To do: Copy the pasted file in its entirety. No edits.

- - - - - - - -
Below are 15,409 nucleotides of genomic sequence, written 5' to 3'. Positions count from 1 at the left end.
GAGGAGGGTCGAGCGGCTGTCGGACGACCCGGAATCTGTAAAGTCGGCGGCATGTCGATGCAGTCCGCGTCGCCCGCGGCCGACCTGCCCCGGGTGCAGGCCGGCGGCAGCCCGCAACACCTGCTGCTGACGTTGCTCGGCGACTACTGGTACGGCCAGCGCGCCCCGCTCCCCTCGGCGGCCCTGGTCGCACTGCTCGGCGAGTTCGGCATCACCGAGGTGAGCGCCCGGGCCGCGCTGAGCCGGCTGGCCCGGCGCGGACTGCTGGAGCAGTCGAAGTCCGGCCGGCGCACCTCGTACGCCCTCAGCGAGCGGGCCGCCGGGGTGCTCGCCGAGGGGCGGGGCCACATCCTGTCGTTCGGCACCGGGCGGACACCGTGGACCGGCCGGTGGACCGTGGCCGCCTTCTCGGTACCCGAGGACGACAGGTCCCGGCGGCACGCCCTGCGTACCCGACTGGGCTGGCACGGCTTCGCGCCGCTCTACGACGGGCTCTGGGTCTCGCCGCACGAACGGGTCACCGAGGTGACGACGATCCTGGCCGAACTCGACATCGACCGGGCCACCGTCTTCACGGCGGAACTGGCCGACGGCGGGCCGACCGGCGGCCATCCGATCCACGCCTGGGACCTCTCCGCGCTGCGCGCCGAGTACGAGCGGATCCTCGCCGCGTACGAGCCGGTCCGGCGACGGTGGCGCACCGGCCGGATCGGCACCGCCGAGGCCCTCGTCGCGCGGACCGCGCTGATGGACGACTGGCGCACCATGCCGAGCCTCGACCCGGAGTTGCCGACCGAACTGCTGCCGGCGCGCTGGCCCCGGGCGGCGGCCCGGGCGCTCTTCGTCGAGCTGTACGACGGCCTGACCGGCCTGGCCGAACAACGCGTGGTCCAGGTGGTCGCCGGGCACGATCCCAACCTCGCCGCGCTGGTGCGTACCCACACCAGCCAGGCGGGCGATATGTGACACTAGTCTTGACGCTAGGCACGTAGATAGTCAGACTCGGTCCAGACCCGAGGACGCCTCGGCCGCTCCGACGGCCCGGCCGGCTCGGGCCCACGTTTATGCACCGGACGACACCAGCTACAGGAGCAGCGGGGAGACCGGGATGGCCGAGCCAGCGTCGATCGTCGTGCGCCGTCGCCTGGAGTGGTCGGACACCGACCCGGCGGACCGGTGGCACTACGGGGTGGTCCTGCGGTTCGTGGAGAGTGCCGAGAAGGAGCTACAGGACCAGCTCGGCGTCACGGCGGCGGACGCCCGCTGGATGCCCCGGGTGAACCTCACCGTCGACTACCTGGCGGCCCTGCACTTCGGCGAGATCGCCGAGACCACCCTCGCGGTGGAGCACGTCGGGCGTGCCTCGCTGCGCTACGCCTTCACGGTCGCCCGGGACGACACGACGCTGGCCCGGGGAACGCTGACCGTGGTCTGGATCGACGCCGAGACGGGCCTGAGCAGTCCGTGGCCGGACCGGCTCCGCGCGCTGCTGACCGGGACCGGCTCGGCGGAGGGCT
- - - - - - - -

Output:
Below are 15,409 nucleotides of genomic sequence, written 5' to 3'. Positions count from 1 at the left end.
GAGGAGGGTCGAGCGGCTGTCGGACGACCCGGAATCTGTAAAGTCGGCGGCATGTCGATGCAGTCCGCGTCGCCCGCGGCCGACCTGCCCCGGGTGCAGGCCGGCGGCAGCCCGCAACACCTGCTGCTGACGTTGCTCGGCGACTACTGGTACGGCCAGCGCGCCCCGCTCCCCTCGGCGGCCCTGGTCGCACTGCTCGGCGAGTTCGGCATCACCGAGGTGAGCGCCCGGGCCGCGCTGAGCCGGCTGGCCCGGCGCGGACTGCTGGAGCAGTCGAAGTCCGGCCGGCGCACCTCGTACGCCCTCAGCGAGCGGGCCGCCGGGGTGCTCGCCGAGGGGCGGGGCCACATCCTGTCGTTCGGCACCGGGCGGACACCGTGGACCGGCCGGTGGACCGTGGCCGCCTTCTCGGTACCCGAGGACGACAGGTCCCGGCGGCACGCCCTGCGTACCCGACTGGGCTGGCACGGCTTCGCGCCGCTCTACGACGGGCTCTGGGTCTCGCCGCACGAACGGGTCACCGAGGTGACGACGATCCTGGCCGAACTCGACATCGACCGGGCCACCGTCTTCACGGCGGAACTGGCCGACGGCGGGCCGACCGGCGGCCATCCGATCCACGCCTGGGACCTCTCCGCGCTGCGCGCCGAGTACGAGCGGATCCTCGCCGCGTACGAGCCGGTCCGGCGACGGTGGCGCACCGGCCGGATCGGCACCGCCGAGGCCCTCGTCGCGCGGACCGCGCTGATGGACGACTGGCGCACCATGCCGAGCCTCGACCCGGAGTTGCCGACCGAACTGCTGCCGGCGCGCTGGCCCCGGGCGGCGGCCCGGGCGCTCTTCGTCGAGCTGTACGACGGCCTGACCGGCCTGGCCGAACAACGCGTGGTCCAGGTGGTCGCCGGGCACGATCCCAACCTCGCCGCGCTGGTGCGTACCCACACCAGCCAGGCGGGCGATATGTGACACTAGTCTTGACGCTAGGCACGTAGATAGTCAGACTCGGTCCAGACCCGAGGACGCCTCGGCCGCTCCGACGGCCCGGCCGGCTCGGGCCCACGTTTATGCACCGGACGACACCAGCTACAGGAGCAGCGGGGAGACCGGGATGGCCGAGCCAGCGTCGATCGTCGTGCGCCGTCGCCTGGAGTGGTCGGACACCGACCCGGCGGACCGGTGGCACTACGGGGTGGTCCTGCGGTTCGTGGAGAGTGCCGAGAAGGAGCTACAGGACCAGCTCGGCGTCACGGCGGCGGACGCCCGCTGGATGCCCCGGGTGAACCTCACCGTCGACTACCTGGCGGCCCTGCACTTCGGCGAGATCGCCGAGACCACCCTCGCGGTGGAGCACGTCGGGCGTGCCTCGCTGCGCTACGCCTTCACGGTCGCCCGGGACGACACGACGCTGGCCCGGGGAACGCTGACCGTGGTCTGGATCGACGCCGAGACGGGCCTGAGCAGTCCGTGGCCGGACCGGCTCCGCGCGCTGCTGACCGGGACCGGCTCGGCGGAGGGCT